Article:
17. 17. •  Global efficiency: –  dij w = length of weighted shortest path between nodes i and j •  Geodesic node betweenness: –  Number of shortest paths through node i divided by number of shortest paths •  Weighted clustering coefficient: Some Diagnostics [2]. To subsequently calculate a global weighted clustering coe cient, we computed Cw = 1 N P i Cw(i). B. Weighted Transitivity For weighted networks, we also calculated a di↵erent type of global clustering coe cient. We again let ki be the weighted degree of node i. We also computed Ncyc3 (i) as above, and we then calculated the global weighted transitivity using the formula Tw = P i Ncyc3 (i) P i ki(ki 1) (4) for all nodes i that are part of at least one 3-cycle. For any node i that is not part of any 3-cycle, we set Tw = 0. The code (transitivity_wu.m) that we used for this computation comes from the Brain Connectivity Toolbox [2]. II. TYPOGRAPHICAL ERRORS Our formula (A2) for the geodesic node betweenness centrality of node i in an unweighted network should read Bi = X j,m2G j,m(i) j,m , (5) where all three nodes (j, m, and i) must be di↵erent from each other, j,m is the number of geodesic paths between nodes j and m, and j,m(i) is the number of geodesic paths between j and m that traverse node i. Our computations of node betweenness for unweighted networks in Ref. [1] used equation (5), but the equation in the paper makes it look like we were summing over the nodes. That is not the case, as there is a value of geodesic node betweenness for each node i. The same change corrects equation (A21) for geodesic node betweenness centrality in a weighted network, and again all computations in Ref. [1] used the correct equation. Our formula (A3) for the geodesic edge betweenness centrality of edge (j, m) that connects nodes j and m in an unweighted network should read Be(j, m) = X i,k i,k(j, m) j,m , (6) where j,m is again the number of geodesic paths between nodes j and m, and i,k(j, m) is the number of geodesic paths between i and k that traverse the edge that connects nodes j and m. That is, we used the same type of normalization as in our computation of geodesic node betweenness centrality. The same comment about normalization applies to equation (A22) for geodesic edge betweenness centrality in a weighted network. map: is there a specific BCT .m file to cite for edge betweenness? make sure that we don’t induce any further issues and that we only fix things; need to make notation doesn’t conflict with anything; I don’t like the notation part of the ”solution” abo with the choice of letter for the nodes as well We then calculated a local weighted clustering coe ci Cw(i) = Ncyc3 (i) ki(ki 1) for all nodes i that are part of at least one 3-cycle. For any node i that is not part of any 3-cycle, we set C The code (clustering_coef_wu.m) that we used for this computation comes from the Brain Connectivit [2]. To subsequently calculate a global weighted clustering coe cient, we computed Cw = 1 N P i Cw(i).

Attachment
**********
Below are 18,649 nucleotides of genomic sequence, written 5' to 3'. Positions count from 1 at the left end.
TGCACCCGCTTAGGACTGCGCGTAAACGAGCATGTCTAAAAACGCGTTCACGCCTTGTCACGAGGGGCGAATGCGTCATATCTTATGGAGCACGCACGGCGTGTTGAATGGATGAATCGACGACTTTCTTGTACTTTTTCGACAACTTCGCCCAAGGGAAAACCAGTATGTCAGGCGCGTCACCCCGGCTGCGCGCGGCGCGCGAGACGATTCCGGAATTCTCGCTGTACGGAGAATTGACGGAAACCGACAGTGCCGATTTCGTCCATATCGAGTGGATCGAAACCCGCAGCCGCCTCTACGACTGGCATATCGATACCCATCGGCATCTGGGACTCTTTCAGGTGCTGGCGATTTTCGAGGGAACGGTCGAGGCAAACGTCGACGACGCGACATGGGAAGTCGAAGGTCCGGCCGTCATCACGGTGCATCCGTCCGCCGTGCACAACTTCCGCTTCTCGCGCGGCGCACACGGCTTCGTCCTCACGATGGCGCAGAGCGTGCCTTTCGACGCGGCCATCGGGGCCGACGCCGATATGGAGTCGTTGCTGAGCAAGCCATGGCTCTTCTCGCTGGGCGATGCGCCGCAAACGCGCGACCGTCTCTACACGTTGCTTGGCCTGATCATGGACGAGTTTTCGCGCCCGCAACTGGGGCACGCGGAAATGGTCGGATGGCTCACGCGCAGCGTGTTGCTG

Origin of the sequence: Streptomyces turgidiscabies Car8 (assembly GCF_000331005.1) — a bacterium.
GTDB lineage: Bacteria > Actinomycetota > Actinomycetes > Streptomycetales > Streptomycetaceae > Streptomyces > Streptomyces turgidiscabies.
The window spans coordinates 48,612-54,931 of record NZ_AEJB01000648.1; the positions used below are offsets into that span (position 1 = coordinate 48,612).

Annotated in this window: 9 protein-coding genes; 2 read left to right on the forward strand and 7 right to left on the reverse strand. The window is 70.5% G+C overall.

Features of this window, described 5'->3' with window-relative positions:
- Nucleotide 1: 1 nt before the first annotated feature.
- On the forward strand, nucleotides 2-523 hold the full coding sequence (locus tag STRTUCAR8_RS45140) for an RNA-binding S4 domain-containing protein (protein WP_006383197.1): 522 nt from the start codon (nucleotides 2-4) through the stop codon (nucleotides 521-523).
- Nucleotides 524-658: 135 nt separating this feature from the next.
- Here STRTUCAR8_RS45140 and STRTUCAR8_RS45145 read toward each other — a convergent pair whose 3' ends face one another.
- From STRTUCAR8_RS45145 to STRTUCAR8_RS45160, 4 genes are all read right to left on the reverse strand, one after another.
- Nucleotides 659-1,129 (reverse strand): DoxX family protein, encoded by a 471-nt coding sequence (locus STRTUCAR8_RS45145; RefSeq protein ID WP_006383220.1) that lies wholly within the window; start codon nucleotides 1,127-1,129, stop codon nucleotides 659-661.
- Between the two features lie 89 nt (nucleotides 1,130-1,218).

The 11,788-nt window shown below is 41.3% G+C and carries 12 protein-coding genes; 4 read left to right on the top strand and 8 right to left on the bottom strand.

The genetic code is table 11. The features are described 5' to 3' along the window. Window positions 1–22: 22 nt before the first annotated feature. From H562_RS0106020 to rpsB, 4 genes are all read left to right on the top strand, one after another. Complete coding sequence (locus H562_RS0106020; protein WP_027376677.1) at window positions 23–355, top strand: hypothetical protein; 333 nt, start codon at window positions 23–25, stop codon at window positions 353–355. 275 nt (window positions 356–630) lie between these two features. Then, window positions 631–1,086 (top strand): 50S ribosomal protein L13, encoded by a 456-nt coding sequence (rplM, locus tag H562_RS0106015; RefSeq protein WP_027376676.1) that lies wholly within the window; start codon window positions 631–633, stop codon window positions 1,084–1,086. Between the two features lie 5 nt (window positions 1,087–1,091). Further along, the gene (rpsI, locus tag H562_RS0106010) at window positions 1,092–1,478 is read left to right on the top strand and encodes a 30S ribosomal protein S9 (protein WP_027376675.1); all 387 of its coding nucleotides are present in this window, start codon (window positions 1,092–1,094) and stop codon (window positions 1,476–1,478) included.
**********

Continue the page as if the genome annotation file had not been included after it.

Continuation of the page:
18. 18. Spatial Embeddesness Induces Correlations in Network Diagnostics
  19. 19. Random Geometric Graphs (RGGs) •  Useful to compare properties of real networks to a random graph ensemble as a “null model”, but we need one that is embedded in 2D Euclidean space •  N nodes (same as number of particles) distributed in 2D uniformly at random. There is an edge between any pair of nodes within some distance 2r. We choose r so that number of edges is the same as in the real system.
  20. 20. Contact Networks versus Random Geometric Graphs (very different)
  21. 21. A Better Model: RGG With A Sprinkling of Physics •  J. Setford, MPhys thesis, University of Oxford, 2014 –  Available at http://people.maths.ox.ac.uk/porterm/research/setford- final.pdf –  Paper in preparation •  Start with an RGG, but now relax the centers of the particles –  E.g. using a force law f = δβ for some amount of time to move particles apart •  δ = compression between two particles from initial placement •  β depends on e.g. particle geometry; we used β = 5/4 based on experimental measurements –  Previous network diagnostics for modified RGG and experimental packings now (mostly) match very well •  Still some mysteries: e.g. degree assortativity is twice as large for the force- modified RGG than for the experiments
  22. 22. Geographical Community Structure •  Different resolution-parameter values give communities at different scales. •  Averaged results over 100 realizations (spectral optimization of modularity)
  23. 23. Community Structure Constrains Sound Propagation